The thing is, our bubbles are getting in the way of us having a clear view of the world we live in. They stop us from getting a clear view of key issues. 

Life in a bubble can be a healthy choice if you need space and time to heal and simplify life for awhile. Full-time lifelong bubble membership is dangerous. It isolates and separates. If we share a bubble with those that think, look and are the same age as us, we don’t get pushed or challenged on our views, we become entrenched in our sameness, entrenched in our privileges. 

In our nearest city, the wealthiest suburb is ten minute’s drive from the poorest. You can bet there isn’t much traffic flowing between the two. (Although I recommend the former’s garage sales are worth a visit in summer). NZ has the worst rates of homelessness in the OECD with about one percent of our population living in cars, on the street, in emergency accommodation or camped up wherever feels safest. Add to those shameful numbers the amount of people living in poverty and it’s not a good picture.

We have the people who own companies and decide the hourly rates of wages of their employees living in bubbles where private schools, snowboarding winters and holidays abroad are the norm. Then we have the people earning the minimum wage set by those affluent people. I'm simplifying a little, but you get the picture. NZ’s minimum hourly rate just went up to $16.50. A basic living wage is calculated to be $20.55 an hour. Many people are having to work multiple jobs to make ends meet for their families. There are no after-school activities, trips abroad or buffer funds possible.
This is a gross generalisation but it is not far from the truth.

To bring it back to bubbles, how can we make compassionate decisions about wages for employees or who to vote for at election time when we live in a bubble of privilege?
Many of us want to live beyond the confines of our bubbles. Bubble dwelling is a limited life. It’s a construct. One that isn’t serving us. 

The prevalent old school Kiwi views of ‘life is an even playing field’ and ‘those in poverty just didn’t work hard enough’ can’t exist in a world where bubbles merge and burst, where friends circles are diverse and we learn to value other’s opinions. I was talking to work colleagues about this and one way some of them are cracking open their bubbles is by choosing a social media feed to consciously diversify. Or taking community college night classes. Or talking to random people on the train.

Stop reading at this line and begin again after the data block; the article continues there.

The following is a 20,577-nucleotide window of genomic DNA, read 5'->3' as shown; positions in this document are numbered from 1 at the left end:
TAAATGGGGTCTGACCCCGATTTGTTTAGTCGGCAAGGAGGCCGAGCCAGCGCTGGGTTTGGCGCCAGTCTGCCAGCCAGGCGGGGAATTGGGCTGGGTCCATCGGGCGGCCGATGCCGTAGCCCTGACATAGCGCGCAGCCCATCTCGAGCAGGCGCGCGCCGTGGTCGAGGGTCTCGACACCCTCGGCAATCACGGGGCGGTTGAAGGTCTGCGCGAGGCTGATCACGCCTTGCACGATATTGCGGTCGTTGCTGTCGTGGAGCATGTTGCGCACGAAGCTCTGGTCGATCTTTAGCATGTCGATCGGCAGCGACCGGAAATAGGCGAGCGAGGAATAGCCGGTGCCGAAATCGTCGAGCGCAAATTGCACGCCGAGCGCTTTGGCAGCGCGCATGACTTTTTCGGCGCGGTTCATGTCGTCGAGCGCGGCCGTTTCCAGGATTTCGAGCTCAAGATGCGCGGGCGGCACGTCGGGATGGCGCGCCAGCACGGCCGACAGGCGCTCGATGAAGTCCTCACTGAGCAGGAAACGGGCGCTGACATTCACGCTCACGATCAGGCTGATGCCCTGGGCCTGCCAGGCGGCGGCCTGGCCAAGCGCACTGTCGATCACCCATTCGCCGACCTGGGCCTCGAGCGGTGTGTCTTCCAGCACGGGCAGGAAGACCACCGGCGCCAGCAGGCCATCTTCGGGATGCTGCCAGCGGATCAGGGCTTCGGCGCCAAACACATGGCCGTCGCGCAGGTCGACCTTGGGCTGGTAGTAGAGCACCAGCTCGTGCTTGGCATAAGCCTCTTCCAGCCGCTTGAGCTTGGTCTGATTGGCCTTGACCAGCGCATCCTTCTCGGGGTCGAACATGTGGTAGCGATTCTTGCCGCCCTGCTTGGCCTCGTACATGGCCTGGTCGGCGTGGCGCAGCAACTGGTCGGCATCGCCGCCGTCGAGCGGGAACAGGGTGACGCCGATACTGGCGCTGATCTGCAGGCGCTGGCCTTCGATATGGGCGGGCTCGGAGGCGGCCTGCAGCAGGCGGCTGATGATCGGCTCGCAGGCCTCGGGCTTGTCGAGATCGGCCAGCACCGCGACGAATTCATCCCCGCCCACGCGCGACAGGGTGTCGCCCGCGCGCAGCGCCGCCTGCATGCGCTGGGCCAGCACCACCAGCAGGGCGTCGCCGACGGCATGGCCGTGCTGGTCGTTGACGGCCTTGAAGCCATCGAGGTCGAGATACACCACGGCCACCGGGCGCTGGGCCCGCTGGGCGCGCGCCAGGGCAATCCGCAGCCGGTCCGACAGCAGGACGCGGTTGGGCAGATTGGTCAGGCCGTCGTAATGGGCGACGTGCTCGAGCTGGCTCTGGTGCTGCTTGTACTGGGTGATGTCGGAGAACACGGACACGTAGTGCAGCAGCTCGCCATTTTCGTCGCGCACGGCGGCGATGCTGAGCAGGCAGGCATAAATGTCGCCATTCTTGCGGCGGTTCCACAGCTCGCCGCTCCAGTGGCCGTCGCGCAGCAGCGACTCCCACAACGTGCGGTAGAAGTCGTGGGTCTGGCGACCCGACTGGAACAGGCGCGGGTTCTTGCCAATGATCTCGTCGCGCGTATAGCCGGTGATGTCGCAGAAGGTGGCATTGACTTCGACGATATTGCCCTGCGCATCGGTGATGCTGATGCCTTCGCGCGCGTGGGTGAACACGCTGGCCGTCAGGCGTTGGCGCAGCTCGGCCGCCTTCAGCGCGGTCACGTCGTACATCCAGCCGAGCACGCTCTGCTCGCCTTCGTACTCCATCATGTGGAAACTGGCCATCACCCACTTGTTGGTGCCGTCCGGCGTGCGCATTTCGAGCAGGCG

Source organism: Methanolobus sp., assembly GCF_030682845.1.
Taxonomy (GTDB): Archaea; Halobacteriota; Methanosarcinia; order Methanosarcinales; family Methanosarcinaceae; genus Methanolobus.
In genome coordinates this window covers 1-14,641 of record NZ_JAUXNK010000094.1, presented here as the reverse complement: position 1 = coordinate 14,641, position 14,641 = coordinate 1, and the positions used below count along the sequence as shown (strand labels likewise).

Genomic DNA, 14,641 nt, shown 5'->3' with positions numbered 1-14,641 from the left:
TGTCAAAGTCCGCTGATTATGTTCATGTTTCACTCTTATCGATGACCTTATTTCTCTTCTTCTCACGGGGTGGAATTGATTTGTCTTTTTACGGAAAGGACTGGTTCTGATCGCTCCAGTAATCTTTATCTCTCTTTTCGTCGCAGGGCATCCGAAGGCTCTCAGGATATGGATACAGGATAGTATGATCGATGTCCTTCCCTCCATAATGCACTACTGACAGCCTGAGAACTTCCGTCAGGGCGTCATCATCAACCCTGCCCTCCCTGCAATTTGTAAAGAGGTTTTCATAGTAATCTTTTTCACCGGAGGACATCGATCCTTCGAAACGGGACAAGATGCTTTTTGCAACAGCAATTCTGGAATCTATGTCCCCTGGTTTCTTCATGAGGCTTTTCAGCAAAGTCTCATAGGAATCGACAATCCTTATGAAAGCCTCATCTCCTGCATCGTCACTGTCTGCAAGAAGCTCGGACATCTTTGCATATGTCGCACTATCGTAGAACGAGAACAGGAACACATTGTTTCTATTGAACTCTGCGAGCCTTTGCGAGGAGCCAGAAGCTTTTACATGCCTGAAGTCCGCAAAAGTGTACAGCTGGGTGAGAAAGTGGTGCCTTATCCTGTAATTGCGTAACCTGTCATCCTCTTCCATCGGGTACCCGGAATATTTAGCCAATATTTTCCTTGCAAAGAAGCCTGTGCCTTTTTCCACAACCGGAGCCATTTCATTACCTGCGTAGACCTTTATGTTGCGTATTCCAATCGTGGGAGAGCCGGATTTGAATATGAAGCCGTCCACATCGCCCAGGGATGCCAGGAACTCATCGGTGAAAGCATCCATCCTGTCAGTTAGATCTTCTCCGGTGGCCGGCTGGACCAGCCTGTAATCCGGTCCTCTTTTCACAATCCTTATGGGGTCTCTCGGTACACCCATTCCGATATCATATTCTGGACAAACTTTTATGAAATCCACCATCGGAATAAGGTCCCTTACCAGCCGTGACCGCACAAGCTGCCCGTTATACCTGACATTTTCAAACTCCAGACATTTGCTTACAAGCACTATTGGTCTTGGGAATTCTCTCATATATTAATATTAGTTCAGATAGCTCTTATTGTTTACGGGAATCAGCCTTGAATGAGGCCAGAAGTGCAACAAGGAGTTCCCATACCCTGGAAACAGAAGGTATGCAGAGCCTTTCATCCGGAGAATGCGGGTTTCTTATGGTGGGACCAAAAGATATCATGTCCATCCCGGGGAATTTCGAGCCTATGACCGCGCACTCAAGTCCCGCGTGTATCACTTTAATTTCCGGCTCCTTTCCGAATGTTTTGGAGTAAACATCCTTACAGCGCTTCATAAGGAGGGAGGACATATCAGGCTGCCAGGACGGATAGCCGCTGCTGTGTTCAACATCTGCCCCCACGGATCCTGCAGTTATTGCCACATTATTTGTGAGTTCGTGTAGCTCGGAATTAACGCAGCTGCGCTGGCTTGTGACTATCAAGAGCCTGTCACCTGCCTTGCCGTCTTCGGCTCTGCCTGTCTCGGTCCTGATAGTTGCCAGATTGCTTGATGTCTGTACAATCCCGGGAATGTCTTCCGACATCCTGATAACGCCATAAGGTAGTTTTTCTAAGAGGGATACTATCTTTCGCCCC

I loved Design Mom’s post about why and how she diversified her twitter feed, falling back in love with Twitter in the process HERE

As always, I'd love to hear your thoughts. Leave a comment?

Wednesday, September 12, 2018

Aroha




New favourite t-shirt alert! 
I am not a wildly enthusiastic t-shirt wearer. I have a few, perfectly cut tee's that Iove and wear on repeat and this one has joined their ranks. 
Not only will you look fab (and join a secret club of people who own these tees) but buying one supports the work of The Kindness Institute. I had the honour of working with Kristina, the founder and Lead of TKI through my work this year so have seen the work first hand. I love what they do.
Doesn't get better than that people! 


Aroha Mai, aroha atu

Love and compassion received, love and compassion given


Also - apologies for the animal hair visible on the closeup, at least I managed to get the animals out of the frame!


Wednesday, September 5, 2018

Rad reading: In the company of women


I have been a fan of Grace Bonney's Design Sponge blog for years and I am not quite sure how I missed that she'd created a book, In the company of women. It's all the good things!

I requested it from the library but it's one of those books worth buying.
Plus, random fact: her partner co-wrote one of my favourite cookbooks, so we're practically buddies right?!
Here's what she says about her book:

Across the globe, women are embracing the entrepreneurial spirit and overcoming adversity to start their own creative businesses. In the Company of Women, Grace Bonney’s new book, features interviews and portraits of 100 of these exceptional leaders across a diverse range of races, ages, backgrounds, and industries. There are young media titans and mother-daughter fashion houses, hoteliers and ceramicists, tattoo artists and architects. Each inspiring interview is accompanied by lush, original photographs of the women in their workspaces—and together, the women’s stories paint a beautiful picture of what female entrepreneurs can achieve if they work hard and support one another. Chock-full of practical, empowering advice for the next generation of entrepreneurs and makers, these interviews offer insights into what success really means, overcoming obstacles, staying true to yourself, and so much more.

I am totally inspired by real-life stories about the success, challenges and outlooks of other women at the moment. The last Rad Reading post was on 200 Women.